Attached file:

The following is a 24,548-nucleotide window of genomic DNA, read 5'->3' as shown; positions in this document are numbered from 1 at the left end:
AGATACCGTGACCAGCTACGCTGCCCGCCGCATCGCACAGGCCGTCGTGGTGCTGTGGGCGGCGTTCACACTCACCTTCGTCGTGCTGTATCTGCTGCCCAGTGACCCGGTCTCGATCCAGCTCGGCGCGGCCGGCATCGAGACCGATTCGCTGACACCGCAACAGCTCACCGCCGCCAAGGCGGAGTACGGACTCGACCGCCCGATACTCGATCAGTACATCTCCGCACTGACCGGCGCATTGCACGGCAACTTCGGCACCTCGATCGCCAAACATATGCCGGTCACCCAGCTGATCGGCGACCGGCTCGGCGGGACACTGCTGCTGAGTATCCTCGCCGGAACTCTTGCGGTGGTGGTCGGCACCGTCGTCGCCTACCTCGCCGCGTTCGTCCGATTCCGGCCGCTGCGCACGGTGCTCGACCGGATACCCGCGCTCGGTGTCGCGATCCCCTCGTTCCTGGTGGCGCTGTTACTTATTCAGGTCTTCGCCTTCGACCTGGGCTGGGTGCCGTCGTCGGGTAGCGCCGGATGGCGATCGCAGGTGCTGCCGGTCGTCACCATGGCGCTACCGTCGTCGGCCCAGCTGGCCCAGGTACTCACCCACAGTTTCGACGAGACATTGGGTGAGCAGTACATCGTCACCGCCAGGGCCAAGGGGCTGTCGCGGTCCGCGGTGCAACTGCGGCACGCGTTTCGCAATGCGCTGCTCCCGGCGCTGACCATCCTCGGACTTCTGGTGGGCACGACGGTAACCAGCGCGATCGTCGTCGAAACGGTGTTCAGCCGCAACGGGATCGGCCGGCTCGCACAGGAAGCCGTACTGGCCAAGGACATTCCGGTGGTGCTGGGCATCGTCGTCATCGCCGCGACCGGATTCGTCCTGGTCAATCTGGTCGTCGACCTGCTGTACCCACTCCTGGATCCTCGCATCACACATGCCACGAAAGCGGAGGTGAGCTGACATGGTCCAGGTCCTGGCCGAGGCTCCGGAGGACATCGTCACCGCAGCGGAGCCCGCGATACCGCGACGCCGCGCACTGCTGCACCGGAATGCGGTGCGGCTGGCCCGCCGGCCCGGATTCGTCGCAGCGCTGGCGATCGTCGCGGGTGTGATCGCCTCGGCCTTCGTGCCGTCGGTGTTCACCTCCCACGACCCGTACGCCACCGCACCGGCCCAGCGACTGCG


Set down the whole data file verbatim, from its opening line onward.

The following is a 24,548-nucleotide window of genomic DNA, read 5'->3' as shown; positions in this document are numbered from 1 at the left end:
AGATACCGTGACCAGCTACGCTGCCCGCCGCATCGCACAGGCCGTCGTGGTGCTGTGGGCGGCGTTCACACTCACCTTCGTCGTGCTGTATCTGCTGCCCAGTGACCCGGTCTCGATCCAGCTCGGCGCGGCCGGCATCGAGACCGATTCGCTGACACCGCAACAGCTCACCGCCGCCAAGGCGGAGTACGGACTCGACCGCCCGATACTCGATCAGTACATCTCCGCACTGACCGGCGCATTGCACGGCAACTTCGGCACCTCGATCGCCAAACATATGCCGGTCACCCAGCTGATCGGCGACCGGCTCGGCGGGACACTGCTGCTGAGTATCCTCGCCGGAACTCTTGCGGTGGTGGTCGGCACCGTCGTCGCCTACCTCGCCGCGTTCGTCCGATTCCGGCCGCTGCGCACGGTGCTCGACCGGATACCCGCGCTCGGTGTCGCGATCCCCTCGTTCCTGGTGGCGCTGTTACTTATTCAGGTCTTCGCCTTCGACCTGGGCTGGGTGCCGTCGTCGGGTAGCGCCGGATGGCGATCGCAGGTGCTGCCGGTCGTCACCATGGCGCTACCGTCGTCGGCCCAGCTGGCCCAGGTACTCACCCACAGTTTCGACGAGACATTGGGTGAGCAGTACATCGTCACCGCCAGGGCCAAGGGGCTGTCGCGGTCCGCGGTGCAACTGCGGCACGCGTTTCGCAATGCGCTGCTCCCGGCGCTGACCATCCTCGGACTTCTGGTGGGCACGACGGTAACCAGCGCGATCGTCGTCGAAACGGTGTTCAGCCGCAACGGGATCGGCCGGCTCGCACAGGAAGCCGTACTGGCCAAGGACATTCCGGTGGTGCTGGGCATCGTCGTCATCGCCGCGACCGGATTCGTCCTGGTCAATCTGGTCGTCGACCTGCTGTACCCACTCCTGGATCCTCGCATCACACATGCCACGAAAGCGGAGGTGAGCTGACATGGTCCAGGTCCTGGCCGAGGCTCCGGAGGACATCGTCACCGCAGCGGAGCCCGCGATACCGCGACGCCGCGCACTGCTGCACCGGAATGCGGTGCGGCTGGCCCGCCGGCCCGGATTCGTCGCAGCGCTGGCGATCGTCGCGGGTGTGATCGCCTCGGCCTTCGTGCCGTCGGTGTTCACCTCCCACGACCCGTACGCCACCGCACCGGCCCAGCGACTGCG